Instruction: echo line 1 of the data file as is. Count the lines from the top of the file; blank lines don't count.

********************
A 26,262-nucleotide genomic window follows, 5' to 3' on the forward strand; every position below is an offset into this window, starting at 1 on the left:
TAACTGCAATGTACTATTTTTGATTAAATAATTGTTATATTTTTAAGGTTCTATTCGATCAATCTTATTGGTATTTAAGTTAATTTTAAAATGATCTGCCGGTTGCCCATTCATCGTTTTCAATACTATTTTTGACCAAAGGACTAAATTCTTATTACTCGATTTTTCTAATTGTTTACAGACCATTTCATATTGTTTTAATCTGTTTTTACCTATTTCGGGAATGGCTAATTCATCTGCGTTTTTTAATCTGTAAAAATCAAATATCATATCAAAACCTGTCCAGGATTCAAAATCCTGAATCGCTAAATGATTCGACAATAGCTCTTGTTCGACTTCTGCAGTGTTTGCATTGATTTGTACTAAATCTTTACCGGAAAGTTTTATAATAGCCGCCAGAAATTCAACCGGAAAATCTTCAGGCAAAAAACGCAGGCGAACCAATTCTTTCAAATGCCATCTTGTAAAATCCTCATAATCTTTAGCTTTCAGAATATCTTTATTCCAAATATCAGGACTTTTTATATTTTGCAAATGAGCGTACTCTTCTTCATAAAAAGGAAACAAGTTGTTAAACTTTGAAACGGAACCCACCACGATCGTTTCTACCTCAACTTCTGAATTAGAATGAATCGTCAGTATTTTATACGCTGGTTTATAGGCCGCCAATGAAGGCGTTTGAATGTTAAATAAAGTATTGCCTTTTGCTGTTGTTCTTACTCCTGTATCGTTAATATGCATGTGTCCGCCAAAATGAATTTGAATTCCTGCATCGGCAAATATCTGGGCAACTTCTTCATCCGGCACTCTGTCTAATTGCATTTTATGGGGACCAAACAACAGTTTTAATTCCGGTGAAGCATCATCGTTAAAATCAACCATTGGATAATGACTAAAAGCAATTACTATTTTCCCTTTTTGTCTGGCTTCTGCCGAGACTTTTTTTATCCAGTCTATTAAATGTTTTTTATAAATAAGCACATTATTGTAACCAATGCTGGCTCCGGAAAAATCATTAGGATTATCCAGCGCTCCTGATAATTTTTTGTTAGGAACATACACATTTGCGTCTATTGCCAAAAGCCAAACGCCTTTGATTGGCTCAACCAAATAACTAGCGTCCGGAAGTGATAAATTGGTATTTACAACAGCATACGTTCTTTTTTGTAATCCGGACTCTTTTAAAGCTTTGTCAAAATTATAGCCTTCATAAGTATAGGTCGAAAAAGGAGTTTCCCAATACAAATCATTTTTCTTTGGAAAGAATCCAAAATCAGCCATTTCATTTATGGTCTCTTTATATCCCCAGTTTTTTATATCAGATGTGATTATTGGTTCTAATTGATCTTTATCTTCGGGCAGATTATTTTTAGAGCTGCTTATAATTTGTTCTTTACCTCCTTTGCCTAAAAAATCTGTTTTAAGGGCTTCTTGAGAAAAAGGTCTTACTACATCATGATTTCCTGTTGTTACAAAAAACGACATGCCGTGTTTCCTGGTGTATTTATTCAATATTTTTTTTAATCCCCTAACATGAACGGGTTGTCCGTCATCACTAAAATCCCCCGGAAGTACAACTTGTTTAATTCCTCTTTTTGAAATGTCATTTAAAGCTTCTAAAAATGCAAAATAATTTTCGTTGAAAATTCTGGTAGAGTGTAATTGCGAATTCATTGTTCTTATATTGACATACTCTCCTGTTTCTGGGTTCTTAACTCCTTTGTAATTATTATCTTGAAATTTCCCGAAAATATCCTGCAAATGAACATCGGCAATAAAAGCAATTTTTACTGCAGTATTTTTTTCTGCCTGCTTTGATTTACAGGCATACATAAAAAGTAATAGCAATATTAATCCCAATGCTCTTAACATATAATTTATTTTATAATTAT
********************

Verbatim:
A 26,262-nucleotide genomic window follows, 5' to 3' on the forward strand; every position below is an offset into this window, starting at 1 on the left: